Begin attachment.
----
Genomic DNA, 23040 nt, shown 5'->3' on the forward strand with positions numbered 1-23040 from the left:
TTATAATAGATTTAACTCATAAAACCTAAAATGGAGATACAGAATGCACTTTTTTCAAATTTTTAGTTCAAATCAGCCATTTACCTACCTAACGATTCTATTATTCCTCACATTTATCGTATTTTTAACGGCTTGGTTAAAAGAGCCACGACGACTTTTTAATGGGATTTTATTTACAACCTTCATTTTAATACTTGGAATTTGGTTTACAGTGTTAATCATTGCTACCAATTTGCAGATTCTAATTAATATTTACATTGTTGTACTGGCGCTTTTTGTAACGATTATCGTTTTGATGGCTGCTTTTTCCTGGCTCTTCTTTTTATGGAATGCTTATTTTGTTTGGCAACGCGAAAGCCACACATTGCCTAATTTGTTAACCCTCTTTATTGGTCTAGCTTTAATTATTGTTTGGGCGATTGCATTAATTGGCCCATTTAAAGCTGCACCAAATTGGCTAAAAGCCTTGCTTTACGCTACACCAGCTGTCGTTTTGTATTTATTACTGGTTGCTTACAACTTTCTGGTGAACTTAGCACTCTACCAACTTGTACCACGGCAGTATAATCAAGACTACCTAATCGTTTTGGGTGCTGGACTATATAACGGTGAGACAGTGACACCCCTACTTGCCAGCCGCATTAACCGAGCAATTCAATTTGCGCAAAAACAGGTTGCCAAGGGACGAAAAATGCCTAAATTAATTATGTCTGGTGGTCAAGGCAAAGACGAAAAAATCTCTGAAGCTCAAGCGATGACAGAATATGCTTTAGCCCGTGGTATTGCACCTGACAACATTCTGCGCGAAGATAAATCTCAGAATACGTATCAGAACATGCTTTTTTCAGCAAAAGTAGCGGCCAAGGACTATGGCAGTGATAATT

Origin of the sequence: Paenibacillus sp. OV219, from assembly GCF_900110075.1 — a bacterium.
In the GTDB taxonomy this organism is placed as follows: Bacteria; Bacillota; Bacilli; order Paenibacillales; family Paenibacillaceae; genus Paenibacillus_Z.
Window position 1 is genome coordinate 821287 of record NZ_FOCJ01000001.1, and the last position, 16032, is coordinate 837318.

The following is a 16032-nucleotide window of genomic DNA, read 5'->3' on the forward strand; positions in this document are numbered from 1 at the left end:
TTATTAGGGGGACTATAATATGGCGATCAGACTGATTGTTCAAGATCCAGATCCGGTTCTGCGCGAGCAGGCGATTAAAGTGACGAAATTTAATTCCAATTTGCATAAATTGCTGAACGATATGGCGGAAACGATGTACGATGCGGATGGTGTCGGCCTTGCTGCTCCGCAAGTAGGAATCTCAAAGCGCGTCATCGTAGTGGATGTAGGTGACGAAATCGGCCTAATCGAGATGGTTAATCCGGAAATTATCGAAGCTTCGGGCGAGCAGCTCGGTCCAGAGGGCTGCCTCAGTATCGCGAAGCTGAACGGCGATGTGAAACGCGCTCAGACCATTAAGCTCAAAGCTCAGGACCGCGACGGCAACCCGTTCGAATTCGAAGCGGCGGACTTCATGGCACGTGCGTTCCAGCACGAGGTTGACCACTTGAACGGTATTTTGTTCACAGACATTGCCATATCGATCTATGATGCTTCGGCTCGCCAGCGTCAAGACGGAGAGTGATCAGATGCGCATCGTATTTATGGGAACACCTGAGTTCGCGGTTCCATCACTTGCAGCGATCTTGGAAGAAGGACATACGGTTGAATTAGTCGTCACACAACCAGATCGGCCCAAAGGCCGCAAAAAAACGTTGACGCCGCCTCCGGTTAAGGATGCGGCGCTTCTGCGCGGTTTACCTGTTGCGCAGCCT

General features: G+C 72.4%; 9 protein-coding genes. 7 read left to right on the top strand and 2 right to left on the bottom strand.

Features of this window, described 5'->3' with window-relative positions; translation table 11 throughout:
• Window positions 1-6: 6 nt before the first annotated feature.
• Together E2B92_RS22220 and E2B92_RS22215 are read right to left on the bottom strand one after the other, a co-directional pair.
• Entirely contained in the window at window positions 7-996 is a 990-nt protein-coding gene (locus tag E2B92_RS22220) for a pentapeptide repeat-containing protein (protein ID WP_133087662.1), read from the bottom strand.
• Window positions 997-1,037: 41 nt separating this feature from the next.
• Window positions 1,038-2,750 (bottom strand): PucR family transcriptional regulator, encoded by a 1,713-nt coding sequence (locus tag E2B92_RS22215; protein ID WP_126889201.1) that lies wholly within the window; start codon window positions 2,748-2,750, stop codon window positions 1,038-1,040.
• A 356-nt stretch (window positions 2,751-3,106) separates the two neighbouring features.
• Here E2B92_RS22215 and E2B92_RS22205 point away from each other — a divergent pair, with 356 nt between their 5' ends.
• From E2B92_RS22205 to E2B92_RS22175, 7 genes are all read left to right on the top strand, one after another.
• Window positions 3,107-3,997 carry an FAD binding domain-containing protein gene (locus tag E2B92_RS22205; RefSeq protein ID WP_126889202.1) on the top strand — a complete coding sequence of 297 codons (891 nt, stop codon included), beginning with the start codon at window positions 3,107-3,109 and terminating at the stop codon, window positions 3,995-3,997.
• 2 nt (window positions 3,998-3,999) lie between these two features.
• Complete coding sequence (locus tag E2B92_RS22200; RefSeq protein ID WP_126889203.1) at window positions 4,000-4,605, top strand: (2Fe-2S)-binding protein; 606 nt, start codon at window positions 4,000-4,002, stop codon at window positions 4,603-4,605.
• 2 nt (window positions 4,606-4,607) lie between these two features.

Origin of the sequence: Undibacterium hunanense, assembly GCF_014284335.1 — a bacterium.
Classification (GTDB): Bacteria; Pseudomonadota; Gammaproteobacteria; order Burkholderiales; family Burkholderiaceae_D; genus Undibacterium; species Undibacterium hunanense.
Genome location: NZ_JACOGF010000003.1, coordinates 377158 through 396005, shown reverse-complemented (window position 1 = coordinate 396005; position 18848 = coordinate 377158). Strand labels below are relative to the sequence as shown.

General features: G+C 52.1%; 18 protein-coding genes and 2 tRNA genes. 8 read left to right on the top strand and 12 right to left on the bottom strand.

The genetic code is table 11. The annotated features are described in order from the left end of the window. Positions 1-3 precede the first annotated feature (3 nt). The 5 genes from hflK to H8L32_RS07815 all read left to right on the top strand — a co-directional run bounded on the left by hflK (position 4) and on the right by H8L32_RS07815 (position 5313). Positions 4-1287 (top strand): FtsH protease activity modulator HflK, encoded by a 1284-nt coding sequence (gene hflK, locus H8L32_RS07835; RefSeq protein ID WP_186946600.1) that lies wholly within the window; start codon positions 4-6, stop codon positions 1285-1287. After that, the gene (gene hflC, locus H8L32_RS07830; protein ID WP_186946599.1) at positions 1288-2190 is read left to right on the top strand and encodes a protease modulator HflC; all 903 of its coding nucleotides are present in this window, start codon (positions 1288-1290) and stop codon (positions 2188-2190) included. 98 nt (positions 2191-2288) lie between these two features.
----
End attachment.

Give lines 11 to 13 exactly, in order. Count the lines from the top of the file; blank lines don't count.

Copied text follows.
• Together E2B92_RS22220 and E2B92_RS22215 are read right to left on the bottom strand one after the other, a co-directional pair.
• Entirely contained in the window at window positions 7-996 is a 990-nt protein-coding gene (locus tag E2B92_RS22220) for a pentapeptide repeat-containing protein (protein ID WP_133087662.1), read from the bottom strand.
• Window positions 997-1,037: 41 nt separating this feature from the next.